CharityWatch Analysts perform an in-depth analysis of charities' audited financial statements and IRS tax filings, and often review other documents such as state filings, annual reports, and fundraising contracts during their evaluations. Below are select notes that CharityWatch believes may be of interest to donors.
Any time an Analysts' Note refers to a charity's Audited Financial Statements or IRS tax form, CharityWatch encourages interested donors to obtain a copy of the referenced documents so that they may view the information in context. Please contact the charity directly to request a copy of any referenced document. Charity tax forms and audits may also be obtained from a number of online databases. For a list of sources, please visit our LINKS page.
|CharityWatch's rating of Save the Children is based on an in-depth analysis of the organization's consolidated audited financial statements and its IRS Form 990 tax filing for the year-ended 12/31/2015. Our rating is for the U.S. based Save the Children Federation, a 501(c)(3) public charity.|
Although they are related entities and are included in the Save the Children consolidated audit, CharityWatch's rating of Save the Children does not include the financial activities of either the Save the Children Action Network (SCAN) or the SCUS Head Start Programs (Head Start). SCAN is a 501(c)(4) tax-exempt organization that was established in 2014 and operates exclusively for purposes related to social welfare of children. Head Start is a 501(c)(3) public charity that began operations in 2012 and delivers early childhood development programming. [Neither SCAN nor Head Start are rated separately by CharityWatch at this time.]
According to the Save the Children 2015 tax filing, Save the Children reports making a cash grant in the amount of $6,737,294 to Save the Children Action Network (SCAN), the related 501(c)(4) entity (IRS Form 990 Schedules I & R). Save the Children reports that a portion of the grant to SCAN was used to support lobbying activities (IRS Form 990 Schedule C, Part IV).
|According to the Save the Children (SCUS) consolidated audit of December 31, 2015 (Note 1, Organization and Purpose):|
"SCUS is a member of Save the Children Association (SCA), a Swiss membership organization. SCA currently has 30 independent, autonomous, nonprofit, private voluntary membership organizations that bear the name Save the Children or a related designation (the Members). SCA created Save the Children International (SCI), a United Kingdom based charitable entity, of which SCA is the sole member, and therefore, SCI is a wholly owned subsidiary of SCA."
"In 2011, SCUS, in concert with the 29 other independent Members, entered into a series of agreements to create a single global program delivery platform through SCI. Under these agreements, SCUS works with other Members through the SCI platform to deliver nondomestic programs to benefit children... The costs of implementing programs through the SCI structure are covered by program funds raised by SCUS (and other Members) and the allocation of administrative expenses among the Members."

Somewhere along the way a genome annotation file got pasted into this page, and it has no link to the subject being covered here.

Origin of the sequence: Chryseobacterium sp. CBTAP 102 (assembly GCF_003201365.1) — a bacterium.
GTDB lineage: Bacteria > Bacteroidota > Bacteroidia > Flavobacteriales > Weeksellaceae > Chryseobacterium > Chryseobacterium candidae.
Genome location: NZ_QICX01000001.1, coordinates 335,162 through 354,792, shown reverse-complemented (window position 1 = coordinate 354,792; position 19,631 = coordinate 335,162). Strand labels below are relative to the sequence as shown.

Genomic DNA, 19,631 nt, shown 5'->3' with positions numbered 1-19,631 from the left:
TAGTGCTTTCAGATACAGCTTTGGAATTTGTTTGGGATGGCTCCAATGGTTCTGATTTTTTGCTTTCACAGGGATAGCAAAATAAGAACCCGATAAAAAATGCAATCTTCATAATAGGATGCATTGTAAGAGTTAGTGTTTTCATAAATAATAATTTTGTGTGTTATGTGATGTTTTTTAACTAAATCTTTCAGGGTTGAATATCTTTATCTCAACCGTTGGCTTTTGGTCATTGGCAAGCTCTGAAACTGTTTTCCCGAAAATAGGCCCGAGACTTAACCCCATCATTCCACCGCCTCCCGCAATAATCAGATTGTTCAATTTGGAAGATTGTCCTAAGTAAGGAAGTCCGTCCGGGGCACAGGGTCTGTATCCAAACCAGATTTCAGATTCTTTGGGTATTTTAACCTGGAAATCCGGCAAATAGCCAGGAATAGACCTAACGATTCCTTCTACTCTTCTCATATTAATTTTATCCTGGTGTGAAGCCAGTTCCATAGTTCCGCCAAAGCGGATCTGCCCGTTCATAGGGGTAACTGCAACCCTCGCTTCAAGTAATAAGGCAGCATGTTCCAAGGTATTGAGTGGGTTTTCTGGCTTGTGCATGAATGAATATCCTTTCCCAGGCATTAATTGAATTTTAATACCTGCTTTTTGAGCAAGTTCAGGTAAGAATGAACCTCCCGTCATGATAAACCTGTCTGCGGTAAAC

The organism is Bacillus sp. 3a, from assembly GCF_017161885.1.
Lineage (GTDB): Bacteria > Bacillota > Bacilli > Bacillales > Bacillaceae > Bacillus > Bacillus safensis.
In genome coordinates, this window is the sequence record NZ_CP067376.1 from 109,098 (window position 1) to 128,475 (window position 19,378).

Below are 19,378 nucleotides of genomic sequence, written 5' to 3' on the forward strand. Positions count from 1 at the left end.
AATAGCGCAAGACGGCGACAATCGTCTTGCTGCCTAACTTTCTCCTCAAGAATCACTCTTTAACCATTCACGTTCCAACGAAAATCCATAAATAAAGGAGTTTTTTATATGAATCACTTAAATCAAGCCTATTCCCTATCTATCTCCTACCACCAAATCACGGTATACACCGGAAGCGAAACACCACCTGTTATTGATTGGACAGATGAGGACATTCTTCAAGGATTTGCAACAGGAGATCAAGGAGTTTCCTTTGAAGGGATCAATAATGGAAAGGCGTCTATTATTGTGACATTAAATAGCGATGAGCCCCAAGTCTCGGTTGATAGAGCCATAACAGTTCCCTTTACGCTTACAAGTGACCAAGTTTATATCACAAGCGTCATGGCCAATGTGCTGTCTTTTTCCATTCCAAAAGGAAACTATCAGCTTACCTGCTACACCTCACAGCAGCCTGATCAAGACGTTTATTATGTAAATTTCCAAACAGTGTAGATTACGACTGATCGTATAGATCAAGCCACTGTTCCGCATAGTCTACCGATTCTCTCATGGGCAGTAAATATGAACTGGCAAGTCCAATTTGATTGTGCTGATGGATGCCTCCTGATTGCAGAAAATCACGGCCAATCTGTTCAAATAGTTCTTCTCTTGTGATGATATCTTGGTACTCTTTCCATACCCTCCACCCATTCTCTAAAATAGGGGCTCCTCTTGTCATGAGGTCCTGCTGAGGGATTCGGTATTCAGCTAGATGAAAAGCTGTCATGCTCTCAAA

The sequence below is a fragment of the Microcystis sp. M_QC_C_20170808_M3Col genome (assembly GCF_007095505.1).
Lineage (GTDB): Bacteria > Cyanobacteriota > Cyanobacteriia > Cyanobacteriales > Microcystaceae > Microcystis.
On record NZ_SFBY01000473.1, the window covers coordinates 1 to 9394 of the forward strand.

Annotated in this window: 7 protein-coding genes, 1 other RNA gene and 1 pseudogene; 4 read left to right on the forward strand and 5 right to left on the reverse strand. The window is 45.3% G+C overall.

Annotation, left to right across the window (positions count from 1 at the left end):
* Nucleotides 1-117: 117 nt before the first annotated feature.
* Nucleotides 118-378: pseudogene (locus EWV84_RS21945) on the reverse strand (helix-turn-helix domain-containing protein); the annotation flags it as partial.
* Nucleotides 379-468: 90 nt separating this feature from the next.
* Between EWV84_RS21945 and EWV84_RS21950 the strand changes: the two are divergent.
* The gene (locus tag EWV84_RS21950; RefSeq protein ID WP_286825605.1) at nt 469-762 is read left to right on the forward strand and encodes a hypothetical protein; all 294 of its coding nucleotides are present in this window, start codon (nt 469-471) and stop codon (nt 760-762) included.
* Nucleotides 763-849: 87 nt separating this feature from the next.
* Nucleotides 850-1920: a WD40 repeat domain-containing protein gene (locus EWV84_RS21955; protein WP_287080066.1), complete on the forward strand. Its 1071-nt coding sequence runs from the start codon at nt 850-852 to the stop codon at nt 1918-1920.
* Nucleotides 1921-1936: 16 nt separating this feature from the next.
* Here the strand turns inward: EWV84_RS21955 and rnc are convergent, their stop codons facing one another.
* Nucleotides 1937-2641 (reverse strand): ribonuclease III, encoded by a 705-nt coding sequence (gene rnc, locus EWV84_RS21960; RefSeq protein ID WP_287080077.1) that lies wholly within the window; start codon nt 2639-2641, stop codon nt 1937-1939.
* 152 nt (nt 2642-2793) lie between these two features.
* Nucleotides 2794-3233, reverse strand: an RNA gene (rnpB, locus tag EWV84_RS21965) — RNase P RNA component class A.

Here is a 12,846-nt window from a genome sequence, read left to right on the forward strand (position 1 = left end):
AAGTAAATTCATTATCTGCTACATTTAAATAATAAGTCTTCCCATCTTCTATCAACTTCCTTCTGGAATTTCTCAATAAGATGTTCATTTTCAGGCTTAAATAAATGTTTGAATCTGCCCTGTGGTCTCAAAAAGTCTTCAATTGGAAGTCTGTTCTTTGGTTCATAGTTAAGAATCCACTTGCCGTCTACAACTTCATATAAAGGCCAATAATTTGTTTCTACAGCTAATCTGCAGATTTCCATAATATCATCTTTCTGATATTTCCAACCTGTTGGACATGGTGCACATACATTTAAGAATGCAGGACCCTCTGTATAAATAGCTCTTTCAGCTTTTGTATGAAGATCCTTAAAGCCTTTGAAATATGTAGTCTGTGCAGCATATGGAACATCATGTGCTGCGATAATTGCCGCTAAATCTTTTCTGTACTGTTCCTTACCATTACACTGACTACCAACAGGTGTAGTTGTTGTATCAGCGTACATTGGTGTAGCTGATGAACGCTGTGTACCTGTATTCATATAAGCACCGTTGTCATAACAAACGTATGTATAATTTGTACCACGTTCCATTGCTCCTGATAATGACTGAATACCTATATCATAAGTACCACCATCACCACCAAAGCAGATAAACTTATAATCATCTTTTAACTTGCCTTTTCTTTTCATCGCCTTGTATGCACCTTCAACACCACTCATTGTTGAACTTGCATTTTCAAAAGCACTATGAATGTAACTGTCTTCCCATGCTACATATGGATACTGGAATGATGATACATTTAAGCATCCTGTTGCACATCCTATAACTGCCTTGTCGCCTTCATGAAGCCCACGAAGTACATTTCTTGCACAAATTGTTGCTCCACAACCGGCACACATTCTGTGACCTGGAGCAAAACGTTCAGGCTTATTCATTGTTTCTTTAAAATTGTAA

"In addition to the program delivery platform and cost-sharing, SCUS and other Members agreed to transfer certain in-country program assets to SCI to facilitate the delivery of programs overseas. SCUS started to transition country offices in 2011. As of December 31, 2015, one country office had not yet transitioned to SCI. The plan is to transition this office in 2016."
|According to the Save the Children 2015 tax filing, Save the Children reports receiving in-kind goods valued at approximately $75.0 million in 2015, including approximately $65.7 million in donated food inventory. Save the Children also reports receiving donated services & use of facilities valued at approximately $14.5 million in 2015 (IRS Form 990 Schedule M & Schedule D, Part XI).|
[Note: CharityWatch generally excludes the value of in-kind (non-cash) donations of goods and services from its calculations of Program % and Cost to Raise $100. More information on how grades are calculated and the treatment of in-kind donations can be found by clicking on "About CharityWatch" from the navigation bar and then clicking on "Criteria & Methodology".]
|According to the Save the Children consolidated audit of December 31, 2015 (Note 14, Commitments and Contingencies):|
"... Save the Children is a cooperating sponsor with USAID [U.S. Agency for International Development] in connection with USAID's Food for Peace/Title II (USAID/FFP) commodity monetization program in Bolivia. Due to a long unresolved disagreement between the Government of Bolivia and the Government of the United States in connection with the tax exemptions applicable to donated commodities that are monetized in Bolivia, in December 2008, the Government of Bolivia began asserting claims of past due taxes on Title II shipments monetized in Bolivia against Save the Children and other NGOs working with the USAID/FFP program. As of December 31, 2015, the Bolivian customs agency has served Save the Children's office in Bolivia with 64 separate claims totaling approximately $16.3 million for allegedly unpaid customs charges and penalties in connection with shipments of Title II commodities between 2002 and 2009. Save the Children is vigorously defending the claims and has filed objections to each claim. As of December 31, 2015, no amounts have been accrued relating to this matter due to the uncertainty of the outcome of this event."